The College recognizes that from time to time employees may require a leave of absence to attend to certain family or medical situations. Therefore, and in compliance with the federal Family and Medical Leave Act (FMLA), the College will provide family/medical leave to eligible employees requiring time off.
Family and Medical Leave Act
The Family and Medical Leave Act (FMLA) allows eligible employees to take up to twelve (12) weeks of unpaid leave a year for a serious personal health condition; childbirth; or care of the employee’s newborn child, newly adopted child, newly placed foster child, or a child, parent or spouse with a serious health condition.
FMLA is required for qualifying absences.
The following provisions provide information about the FMLA policy. Please read the following provisions carefully and use them for future reference.
Who is Eligible?
If you have worked for the College for at least one year and have worked at least 1,250 hours during the 12-month period prior to the commencement of the leave, you are eligible for an FMLA leave, provided the circumstances requiring your absence from work fall within the scope of the College’s policy.
When Can I Take Family and Medical Leave?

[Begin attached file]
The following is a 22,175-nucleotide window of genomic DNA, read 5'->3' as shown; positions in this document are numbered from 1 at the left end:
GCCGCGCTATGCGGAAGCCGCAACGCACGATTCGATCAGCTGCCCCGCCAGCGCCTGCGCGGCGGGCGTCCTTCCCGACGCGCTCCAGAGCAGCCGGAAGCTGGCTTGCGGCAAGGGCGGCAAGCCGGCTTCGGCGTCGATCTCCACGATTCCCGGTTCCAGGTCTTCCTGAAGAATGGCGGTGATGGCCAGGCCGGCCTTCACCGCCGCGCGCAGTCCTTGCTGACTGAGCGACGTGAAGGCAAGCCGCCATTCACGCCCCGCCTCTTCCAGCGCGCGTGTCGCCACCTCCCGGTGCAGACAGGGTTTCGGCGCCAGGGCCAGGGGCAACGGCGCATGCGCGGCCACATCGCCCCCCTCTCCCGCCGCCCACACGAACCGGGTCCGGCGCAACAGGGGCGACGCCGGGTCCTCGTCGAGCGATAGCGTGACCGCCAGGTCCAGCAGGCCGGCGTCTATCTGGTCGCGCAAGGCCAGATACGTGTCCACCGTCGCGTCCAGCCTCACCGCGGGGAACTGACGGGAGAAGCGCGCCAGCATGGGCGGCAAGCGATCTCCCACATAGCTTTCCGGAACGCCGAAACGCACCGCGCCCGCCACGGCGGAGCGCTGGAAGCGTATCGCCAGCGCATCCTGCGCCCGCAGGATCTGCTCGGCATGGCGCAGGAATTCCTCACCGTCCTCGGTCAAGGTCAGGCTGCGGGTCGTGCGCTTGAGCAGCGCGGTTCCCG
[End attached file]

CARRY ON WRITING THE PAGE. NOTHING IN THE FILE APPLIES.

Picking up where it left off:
Eligible employees may use Family and Medical Leave for one or more of the following reasons:
- The birth of a child and care of a newborn child;
- To care for a newly adopted child or child recently placed in the employee’s home for foster care;
- To care for a spouse, child or parent (but not parent-in-law) who has a serious health condition; or
- The employee’s own serious health condition that makes the employee unable to perform one or more of the essential functions of his or her job.
Family leave to care for a newborn child or for adoption or foster care placement of a child must be completed within 12 months of the birth, adoption or placement of the child.
Military Family Leave Entitlements
Eligible employees with a spouse, son, daughter, or parent on active duty or call to active duty status in the National Guard or Reserves in support of a contingency operation may use their 12-week leave entitlement to address certain qualifying exigencies. Qualifying exigencies may include attending certain military events, arranging for alternative childcare, addressing certain financial and legal arrangements, attending certain counseling sessions, and attending post-deployment reintegration briefings.
FMLA also includes a special leave entitlement that permits eligible employees to take up to 26 weeks of leave to care for a covered service member during a single 12-month period. A covered service member is a current member of the Armed Forces, including a member of the National Guard or Reserves, who has a serious injury or illness incurred in the line of duty on active duty that may render the service member medically unfit to perform his or her duties for which the service member is undergoing medical treatment, recuperation, or therapy; or is in outpatient status; or is on the temporary disability retired list.